|Sep-05-18|| ||jnpope: <<thomastonk>: The resulting prizes are listed here: http://anno.onb.ac.at/cgi-content/a...>|
Odd. When I do the math per Kemeny, I get a strange difference:
Reggio should be 264 francs (rate of 28 francs, 6 wins, 3 draws, 75 base, gets: 28*6+28*3/4+75=264 not 210. The only way to get 210 francs if his rate drops to 20 francs.
All the other player's totals check out fine (once I remembered to adjust both Taubenhaus and Mason to a rate of 38 francs each, i.e. split the 40 and 36 rates).
The Deutsche Schachzeitung and The Field match the Wiener Schachzeitung, so I'm a little puzzled. Albin's rate of 32 francs is correct, so Reggio's rate should be 32-4=28 francs, per Kemeny.
All I can think of is that Reggio was penalized or those totals originated from a bad Reuter's report that everyone else copied.
Does anyone have any idea what happened to Reggio's rate and share of the pool?
|Sep-09-18|| ||jnpope: Strange. I ran the numbers for Monte Carlo 1902 and I get a similar type of result. In '02 for consolation money each full point got 36 francs, ½ point got 18 francs and a ¼ got 9 francs. Each player's totals work out except for Eisenberg, who got 152 francs and not 162 francs. All the sources I checked confirmed the 152 francs: <La Stratégie>, 1902, p101; <The Field> 1902.03.15, and <British Chess Magazine>, 1902, p162.|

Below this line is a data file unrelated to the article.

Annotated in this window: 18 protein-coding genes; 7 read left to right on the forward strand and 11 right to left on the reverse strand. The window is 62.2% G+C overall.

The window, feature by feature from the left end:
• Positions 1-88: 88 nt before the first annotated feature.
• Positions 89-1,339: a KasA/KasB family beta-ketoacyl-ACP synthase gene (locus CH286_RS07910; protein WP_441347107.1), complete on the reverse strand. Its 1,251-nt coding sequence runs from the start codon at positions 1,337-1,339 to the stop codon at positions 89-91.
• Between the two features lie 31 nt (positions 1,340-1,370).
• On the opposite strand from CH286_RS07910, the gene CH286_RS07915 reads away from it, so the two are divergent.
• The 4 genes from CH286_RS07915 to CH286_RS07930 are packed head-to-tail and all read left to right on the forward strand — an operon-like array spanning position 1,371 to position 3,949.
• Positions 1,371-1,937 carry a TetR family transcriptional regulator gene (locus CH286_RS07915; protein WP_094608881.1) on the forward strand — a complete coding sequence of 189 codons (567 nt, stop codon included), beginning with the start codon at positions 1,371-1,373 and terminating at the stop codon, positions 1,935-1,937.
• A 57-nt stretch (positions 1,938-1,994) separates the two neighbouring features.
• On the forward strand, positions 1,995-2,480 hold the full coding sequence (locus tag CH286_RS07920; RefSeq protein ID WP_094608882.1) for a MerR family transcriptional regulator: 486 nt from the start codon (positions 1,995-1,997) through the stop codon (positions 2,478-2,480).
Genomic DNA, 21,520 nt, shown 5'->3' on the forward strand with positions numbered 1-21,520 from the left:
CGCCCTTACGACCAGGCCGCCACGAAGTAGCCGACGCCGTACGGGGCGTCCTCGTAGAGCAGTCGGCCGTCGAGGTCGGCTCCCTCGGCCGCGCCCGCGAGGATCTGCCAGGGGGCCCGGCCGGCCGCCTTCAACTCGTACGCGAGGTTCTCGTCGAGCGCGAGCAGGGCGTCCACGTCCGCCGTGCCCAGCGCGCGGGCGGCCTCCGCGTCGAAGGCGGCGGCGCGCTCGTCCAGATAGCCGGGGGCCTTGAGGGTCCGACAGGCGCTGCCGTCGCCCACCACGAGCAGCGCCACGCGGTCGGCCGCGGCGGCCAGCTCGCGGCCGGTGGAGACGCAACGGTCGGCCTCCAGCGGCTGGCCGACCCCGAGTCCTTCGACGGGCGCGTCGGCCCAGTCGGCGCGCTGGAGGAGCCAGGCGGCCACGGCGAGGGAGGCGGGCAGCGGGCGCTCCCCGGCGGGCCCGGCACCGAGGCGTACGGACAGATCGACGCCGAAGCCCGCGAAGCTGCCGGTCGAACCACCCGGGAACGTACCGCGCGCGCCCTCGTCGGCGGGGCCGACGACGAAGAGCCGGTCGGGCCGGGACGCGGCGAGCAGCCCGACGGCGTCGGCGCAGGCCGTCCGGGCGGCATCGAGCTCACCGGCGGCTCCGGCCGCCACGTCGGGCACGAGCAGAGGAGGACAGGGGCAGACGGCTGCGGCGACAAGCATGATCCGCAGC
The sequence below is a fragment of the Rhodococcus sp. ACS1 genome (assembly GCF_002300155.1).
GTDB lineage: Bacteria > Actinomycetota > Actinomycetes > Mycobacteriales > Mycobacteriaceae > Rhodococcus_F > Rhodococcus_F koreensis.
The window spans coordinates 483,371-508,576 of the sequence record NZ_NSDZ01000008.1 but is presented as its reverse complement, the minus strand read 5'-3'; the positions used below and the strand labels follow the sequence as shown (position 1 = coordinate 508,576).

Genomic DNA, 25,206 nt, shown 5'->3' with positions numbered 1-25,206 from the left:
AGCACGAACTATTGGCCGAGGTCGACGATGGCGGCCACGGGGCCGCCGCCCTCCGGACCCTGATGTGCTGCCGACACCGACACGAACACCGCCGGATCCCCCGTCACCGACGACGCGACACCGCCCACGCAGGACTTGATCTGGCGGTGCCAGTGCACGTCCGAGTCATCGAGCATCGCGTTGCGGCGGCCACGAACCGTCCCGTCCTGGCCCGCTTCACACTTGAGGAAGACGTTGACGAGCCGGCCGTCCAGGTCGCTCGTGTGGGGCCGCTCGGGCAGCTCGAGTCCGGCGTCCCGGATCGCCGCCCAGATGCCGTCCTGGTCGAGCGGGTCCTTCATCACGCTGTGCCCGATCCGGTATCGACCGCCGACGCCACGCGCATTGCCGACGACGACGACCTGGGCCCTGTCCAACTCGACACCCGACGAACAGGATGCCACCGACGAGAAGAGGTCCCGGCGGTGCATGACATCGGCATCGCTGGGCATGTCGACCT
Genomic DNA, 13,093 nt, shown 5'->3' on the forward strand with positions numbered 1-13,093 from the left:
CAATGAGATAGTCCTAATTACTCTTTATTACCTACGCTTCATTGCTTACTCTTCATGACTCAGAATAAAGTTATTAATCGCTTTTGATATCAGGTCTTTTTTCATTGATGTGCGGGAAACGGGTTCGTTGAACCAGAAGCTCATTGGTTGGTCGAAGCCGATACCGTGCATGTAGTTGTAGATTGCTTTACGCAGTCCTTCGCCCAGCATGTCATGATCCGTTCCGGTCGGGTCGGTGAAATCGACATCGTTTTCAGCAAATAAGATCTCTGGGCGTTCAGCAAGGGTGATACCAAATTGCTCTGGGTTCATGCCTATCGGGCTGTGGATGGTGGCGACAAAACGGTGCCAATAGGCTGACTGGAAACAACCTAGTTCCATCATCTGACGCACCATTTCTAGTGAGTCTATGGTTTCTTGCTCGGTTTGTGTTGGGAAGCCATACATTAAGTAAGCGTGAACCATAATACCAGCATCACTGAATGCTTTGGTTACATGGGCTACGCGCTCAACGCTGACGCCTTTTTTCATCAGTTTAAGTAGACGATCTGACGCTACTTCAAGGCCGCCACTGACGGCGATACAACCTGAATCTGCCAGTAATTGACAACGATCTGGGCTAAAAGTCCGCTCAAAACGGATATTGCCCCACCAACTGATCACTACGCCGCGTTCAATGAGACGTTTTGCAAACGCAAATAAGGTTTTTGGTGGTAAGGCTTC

When I totaled the consolation amounts for 1902 (with Eisenberg getting 152 francs) the result was 3500 frans, which was the amount specified for consolation prizes.
When I totaled up the 1903 amounts, with Reggio getting 210 francs, it exceeded the allotted amount of 7250 francs by 41 francs, i.e. 7291 francs. I'm not sure where the extra 41 francs came from, but they obviously didn't have an additional 54 francs to give to Reggio to hit 264.
My current theory is that Eisenberg in 1902 and Reggio in 1903, were deprived of their mathematically computed share of the consolation money because the funds were depleted. And perhaps the rule was that the lowest player above a certain minimum threshold, say 100 francs, was the player who got deprived?
Are there any historians out there familiar with the practices of early 1900s tournament prize distributions?
|Sep-09-18|| ||jnpope: Re: Alapin and Monte Carlo.
New York Tribune, 26 Jan 1902, Part II, p9:
<Of the last named, Alapin, though he took a minor prize, will not be permitted to play again, so it is said, because he sued the management for 10,000 francs on account of a change in the amounts of the prizes in the salta tournament, which made him stay out of the contest. When brought to trial the verdict was in the expert's favor.>
New York Tribune, 6 July 1903, p9:
<Janowski, of France, and Alapin, of Russia, were not invited to the third tournament, held in Monaco, this year, for they were both under the ban of the Casino management [...]>
I don't think Alapin was ever sent an invitation. I get the feeling that Alapin may have gotten bumped-off if he had ever stepped foot in Monte Carlo after 1901.